Christians hospitalized after resisting state surveillance in China’s ‘Jerusalem’
July 16, 2014: Members of Yayu Christian Church gather in a hall during their turns to protect the rooftop cross from being demolished at the church in Yaxia village, Wenzhou in eastern China’s Zhejiang province. (AP Photo/Didi Tang)
Chinese Christians in a city known as the nation’s “Jerusalem” are clashing with the local government after a controversial directive to install surveillance cameras in churches.
Authorities have begun implementing the directive for the city of Wenzhou, in Zhejiang province, which was issued late last year. As a result, clergy in the city, which has an estimated 1 million Christians, protested, according to a report from the South China Morning Post.
“Government officials came to the churches and put up cameras by force. Some pastors and worshippers who didn’t agree to the move were dragged away,” an unidentified Christian in Wenzhou said to the paper, without specifying when the conflict occurred. “Some people needed to be treated in hospital after fighting the officials.”
China Aid, a U.S.-based religious rights group, said churches were told to install cameras at gates, raised platforms, offering boxes and other places, despite strong opposition from churchgoers who claimed the surveillance infringed their privacy.
One churchgoer said officials had installed the cameras one by one, but they had yet to be set up in his place of worship.
“I don’t support the government’s decision and I hope they will not put monitoring equipment inside our church,” the churchgoer said.
July 16, 2014: A man stands near the razed remains of a Catholic church in a village in Pingyang county of Wenzhou in eastern China’s Zhejiang province.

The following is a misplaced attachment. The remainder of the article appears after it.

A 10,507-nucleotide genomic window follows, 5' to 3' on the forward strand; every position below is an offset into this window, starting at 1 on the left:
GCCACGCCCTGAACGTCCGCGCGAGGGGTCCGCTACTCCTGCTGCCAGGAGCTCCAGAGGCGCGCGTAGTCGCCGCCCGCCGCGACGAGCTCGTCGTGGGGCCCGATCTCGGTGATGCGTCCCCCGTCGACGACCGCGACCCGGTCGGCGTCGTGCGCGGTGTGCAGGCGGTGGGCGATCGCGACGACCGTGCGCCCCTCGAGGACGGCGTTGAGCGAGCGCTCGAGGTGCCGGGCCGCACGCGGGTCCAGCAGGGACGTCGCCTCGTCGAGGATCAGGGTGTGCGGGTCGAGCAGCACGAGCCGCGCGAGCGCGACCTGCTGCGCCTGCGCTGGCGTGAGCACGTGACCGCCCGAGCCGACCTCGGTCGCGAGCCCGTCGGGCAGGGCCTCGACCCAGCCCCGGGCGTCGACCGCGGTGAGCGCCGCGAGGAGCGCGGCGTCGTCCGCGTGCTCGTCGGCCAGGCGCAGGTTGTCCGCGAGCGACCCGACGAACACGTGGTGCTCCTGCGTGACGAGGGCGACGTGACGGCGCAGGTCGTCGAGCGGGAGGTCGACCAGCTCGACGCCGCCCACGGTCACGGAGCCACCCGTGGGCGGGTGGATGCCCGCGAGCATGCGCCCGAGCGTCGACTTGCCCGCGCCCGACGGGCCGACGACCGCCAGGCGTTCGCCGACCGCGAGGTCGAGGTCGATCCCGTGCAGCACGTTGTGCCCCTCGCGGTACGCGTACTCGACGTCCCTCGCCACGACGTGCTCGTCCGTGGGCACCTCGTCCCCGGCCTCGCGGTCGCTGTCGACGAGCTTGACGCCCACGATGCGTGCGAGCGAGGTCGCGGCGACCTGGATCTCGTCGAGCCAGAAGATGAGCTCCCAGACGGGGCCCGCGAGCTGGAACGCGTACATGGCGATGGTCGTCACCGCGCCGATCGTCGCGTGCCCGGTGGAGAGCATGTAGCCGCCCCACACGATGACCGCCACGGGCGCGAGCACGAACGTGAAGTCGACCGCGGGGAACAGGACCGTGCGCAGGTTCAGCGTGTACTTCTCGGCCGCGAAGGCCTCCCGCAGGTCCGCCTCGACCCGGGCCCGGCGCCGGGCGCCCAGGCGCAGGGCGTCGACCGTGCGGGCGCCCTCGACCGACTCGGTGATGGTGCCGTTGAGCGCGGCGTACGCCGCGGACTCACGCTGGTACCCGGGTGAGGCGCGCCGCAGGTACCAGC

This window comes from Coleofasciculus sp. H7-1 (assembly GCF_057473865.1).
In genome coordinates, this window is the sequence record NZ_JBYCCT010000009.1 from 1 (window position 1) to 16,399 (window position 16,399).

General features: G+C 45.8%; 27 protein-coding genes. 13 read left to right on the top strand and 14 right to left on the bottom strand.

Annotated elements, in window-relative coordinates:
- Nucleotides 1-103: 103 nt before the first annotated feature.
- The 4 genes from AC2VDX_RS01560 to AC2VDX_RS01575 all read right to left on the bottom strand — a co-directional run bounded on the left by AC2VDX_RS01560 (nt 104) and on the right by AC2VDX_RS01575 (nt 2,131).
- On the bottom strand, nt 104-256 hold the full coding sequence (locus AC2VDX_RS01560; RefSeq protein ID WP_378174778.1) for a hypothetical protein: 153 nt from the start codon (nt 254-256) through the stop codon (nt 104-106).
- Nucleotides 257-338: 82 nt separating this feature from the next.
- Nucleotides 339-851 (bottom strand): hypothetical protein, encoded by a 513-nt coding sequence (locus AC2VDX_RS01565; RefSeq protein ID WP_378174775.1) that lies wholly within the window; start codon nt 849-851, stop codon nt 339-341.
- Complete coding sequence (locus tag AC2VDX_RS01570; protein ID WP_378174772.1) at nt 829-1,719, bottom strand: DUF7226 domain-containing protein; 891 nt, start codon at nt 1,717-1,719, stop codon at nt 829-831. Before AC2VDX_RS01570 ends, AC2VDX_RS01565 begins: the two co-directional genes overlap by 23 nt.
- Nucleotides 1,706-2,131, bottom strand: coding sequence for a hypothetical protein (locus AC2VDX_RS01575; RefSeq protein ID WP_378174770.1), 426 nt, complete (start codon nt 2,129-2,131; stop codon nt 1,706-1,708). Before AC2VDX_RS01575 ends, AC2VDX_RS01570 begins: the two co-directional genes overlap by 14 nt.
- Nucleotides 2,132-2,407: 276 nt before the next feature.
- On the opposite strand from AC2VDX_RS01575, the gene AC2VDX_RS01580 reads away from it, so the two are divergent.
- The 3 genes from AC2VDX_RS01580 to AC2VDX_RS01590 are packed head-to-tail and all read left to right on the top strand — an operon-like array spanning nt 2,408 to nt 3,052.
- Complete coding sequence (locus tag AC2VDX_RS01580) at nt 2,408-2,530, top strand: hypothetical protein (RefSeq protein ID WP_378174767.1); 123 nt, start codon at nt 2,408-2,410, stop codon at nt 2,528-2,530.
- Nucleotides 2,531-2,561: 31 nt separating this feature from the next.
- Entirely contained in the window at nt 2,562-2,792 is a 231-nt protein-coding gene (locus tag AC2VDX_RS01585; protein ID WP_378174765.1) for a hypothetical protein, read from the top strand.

(AP Photo/Didi Tang)
“We Christians do good deeds and we don’t do anything to endanger the public. I don’t understand why the government wants to monitor us. The government’s pressure on us will not deter us from our beliefs and will not affect the proliferation of our religion. The tougher the persecution, the more people will be encouraged to follow the religion.”
The new law comes two years after authorities in China ordered churches in the Zhejiang Province to remove neon crosses from churches and other buildings.
The controversial campaign made international headlines at the time and drew sharp criticism from religious rights organizations around the world. Nearly 360 crosses were removed and even one church was demolished, according to China Aid.
The city of Wenzhou, a manufacturing hub of 8 million people, has the highest concentration of Christians in mainland China. Crosses from more than 2,000 churches dotted the city’s skyline before a 2014 campaign to bring them down.
Wenzhou’s surveillance camera drive comes amid tighter controls on religious activities across the country.